We’ve always known that a being a positive person or a negative person is all about repetition – laying neural pathways in our otherwise plastic brains. There are also reward pathways which through diet and drug abuse can lead to addictions.
Not all major lottery winners are happy. In fact, according to the work of psychologists Brickman, Coates, and Janoff-Bulman(1) lottery winners didn't report themselves much happier than people in the general community who hadn’t won the lottery. And while paralysed victims showed to be less happy than people in the general community, the difference was not that big.
It turns out that what makes us happy, what motivates us, follows the philosophy of Autonomy, Mastery and Purpose. We do things for ourselves that help grow us and are important to us, we do things that we have to struggle with to improve ourselves, and we do things that make us part of a bigger world, and all of these three things have the capacity to make us happy or happier.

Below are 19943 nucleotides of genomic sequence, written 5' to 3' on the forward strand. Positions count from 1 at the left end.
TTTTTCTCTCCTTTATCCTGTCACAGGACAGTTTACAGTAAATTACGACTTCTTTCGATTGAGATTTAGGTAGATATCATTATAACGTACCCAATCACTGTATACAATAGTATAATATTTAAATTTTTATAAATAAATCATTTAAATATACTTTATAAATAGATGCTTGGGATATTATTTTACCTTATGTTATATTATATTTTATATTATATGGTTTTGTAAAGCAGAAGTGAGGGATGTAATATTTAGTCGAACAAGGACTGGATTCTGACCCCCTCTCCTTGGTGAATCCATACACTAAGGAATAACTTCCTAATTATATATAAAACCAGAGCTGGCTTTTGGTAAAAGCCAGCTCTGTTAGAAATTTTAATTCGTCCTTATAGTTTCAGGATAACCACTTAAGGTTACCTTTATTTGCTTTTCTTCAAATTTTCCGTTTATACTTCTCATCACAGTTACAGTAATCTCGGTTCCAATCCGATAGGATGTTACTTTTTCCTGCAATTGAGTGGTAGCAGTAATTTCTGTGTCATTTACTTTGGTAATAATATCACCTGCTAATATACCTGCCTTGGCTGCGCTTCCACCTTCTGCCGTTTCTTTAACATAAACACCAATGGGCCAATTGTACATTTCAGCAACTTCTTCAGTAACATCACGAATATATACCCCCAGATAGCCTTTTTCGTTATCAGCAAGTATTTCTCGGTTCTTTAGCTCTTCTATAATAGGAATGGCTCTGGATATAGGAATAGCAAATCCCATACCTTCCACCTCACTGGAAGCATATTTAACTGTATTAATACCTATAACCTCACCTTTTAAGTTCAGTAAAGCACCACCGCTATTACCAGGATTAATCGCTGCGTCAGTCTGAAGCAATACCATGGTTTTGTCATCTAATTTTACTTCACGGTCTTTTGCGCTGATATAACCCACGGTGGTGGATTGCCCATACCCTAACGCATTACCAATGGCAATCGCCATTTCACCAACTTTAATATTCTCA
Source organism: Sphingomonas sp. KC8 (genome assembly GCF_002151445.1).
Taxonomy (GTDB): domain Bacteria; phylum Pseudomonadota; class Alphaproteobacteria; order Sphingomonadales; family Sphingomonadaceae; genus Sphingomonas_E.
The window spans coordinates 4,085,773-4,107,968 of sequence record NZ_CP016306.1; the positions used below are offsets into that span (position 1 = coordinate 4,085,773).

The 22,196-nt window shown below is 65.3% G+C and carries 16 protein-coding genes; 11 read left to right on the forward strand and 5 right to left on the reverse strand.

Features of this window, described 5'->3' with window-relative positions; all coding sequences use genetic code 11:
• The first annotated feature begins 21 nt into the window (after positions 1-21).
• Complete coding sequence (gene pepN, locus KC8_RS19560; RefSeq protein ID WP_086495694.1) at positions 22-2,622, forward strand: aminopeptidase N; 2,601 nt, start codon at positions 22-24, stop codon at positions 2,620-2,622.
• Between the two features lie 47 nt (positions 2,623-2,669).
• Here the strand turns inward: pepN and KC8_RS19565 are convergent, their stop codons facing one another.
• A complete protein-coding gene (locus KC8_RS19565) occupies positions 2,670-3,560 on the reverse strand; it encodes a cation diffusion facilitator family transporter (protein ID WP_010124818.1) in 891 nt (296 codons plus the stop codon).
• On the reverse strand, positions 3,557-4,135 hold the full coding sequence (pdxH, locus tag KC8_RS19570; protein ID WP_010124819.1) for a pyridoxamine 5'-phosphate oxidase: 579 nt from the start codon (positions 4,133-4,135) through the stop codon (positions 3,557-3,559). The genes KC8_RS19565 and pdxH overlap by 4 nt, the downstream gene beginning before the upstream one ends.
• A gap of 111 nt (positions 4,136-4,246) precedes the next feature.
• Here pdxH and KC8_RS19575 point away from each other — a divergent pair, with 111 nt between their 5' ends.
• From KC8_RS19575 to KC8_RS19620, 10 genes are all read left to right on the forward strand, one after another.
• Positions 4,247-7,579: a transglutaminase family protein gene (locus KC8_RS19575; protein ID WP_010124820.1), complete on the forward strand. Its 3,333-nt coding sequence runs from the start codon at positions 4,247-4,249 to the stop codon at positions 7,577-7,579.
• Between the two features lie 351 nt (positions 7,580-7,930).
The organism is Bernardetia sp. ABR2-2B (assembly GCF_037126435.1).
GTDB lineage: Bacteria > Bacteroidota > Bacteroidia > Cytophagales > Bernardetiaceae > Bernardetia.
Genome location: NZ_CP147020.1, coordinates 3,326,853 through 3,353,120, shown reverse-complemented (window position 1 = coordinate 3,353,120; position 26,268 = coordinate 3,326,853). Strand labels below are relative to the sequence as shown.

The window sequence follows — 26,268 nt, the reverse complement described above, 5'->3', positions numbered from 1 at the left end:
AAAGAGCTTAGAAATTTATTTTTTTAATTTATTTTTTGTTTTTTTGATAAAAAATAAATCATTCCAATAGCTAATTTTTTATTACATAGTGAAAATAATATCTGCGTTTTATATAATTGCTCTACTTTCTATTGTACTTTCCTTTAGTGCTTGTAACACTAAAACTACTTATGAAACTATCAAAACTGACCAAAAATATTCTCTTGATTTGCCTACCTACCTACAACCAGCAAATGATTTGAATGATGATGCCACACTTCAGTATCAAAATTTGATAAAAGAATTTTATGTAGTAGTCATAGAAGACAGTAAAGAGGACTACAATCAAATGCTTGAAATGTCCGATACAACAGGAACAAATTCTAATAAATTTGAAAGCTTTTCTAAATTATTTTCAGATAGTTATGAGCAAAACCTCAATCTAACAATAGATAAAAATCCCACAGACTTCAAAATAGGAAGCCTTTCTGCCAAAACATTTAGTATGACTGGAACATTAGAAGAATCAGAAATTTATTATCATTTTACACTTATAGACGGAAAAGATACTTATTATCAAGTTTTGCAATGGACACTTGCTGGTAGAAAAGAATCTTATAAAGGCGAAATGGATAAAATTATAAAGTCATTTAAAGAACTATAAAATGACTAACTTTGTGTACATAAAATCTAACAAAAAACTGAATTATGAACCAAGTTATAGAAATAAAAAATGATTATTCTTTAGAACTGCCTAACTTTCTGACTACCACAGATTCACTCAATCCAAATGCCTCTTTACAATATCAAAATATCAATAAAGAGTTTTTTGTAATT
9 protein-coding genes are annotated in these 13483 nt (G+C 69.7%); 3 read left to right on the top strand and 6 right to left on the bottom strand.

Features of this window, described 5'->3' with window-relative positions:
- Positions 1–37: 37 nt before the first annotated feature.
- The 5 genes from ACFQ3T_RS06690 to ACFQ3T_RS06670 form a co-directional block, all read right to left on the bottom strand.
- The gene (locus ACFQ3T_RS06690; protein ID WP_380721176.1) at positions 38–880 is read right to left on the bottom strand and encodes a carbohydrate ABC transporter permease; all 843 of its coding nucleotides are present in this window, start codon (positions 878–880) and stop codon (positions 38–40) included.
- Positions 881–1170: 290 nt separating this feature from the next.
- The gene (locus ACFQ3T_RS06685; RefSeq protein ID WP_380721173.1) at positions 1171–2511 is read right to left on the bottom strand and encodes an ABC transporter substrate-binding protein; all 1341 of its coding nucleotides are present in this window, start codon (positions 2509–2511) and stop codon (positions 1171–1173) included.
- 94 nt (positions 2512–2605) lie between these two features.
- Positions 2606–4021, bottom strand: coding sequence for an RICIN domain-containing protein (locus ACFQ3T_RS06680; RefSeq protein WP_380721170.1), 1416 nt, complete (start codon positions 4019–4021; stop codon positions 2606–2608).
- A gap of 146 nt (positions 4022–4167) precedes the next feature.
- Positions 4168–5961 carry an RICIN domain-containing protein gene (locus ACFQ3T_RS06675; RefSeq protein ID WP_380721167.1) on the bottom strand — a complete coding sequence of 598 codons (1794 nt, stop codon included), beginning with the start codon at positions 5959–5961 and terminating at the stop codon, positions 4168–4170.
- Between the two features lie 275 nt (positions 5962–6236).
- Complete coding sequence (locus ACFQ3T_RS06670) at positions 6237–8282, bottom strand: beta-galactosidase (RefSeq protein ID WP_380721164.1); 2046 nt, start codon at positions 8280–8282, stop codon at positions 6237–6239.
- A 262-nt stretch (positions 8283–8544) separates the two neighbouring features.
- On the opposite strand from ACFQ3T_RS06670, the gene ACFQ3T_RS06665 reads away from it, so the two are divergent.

So winning the lottery in itself won’t make us happy, but if we use that money to do things that are important to us, that improve us day to day, and that make us part of a wider socially meaningful project it makes us happy.
1. Brickman, P., Coates, D., Janoff-Bulman, R,. Journal of Personality and Social Psychology, Vol 36(8), Aug 1978, 917-927. Lottery winners and accident victims: Is happiness relative?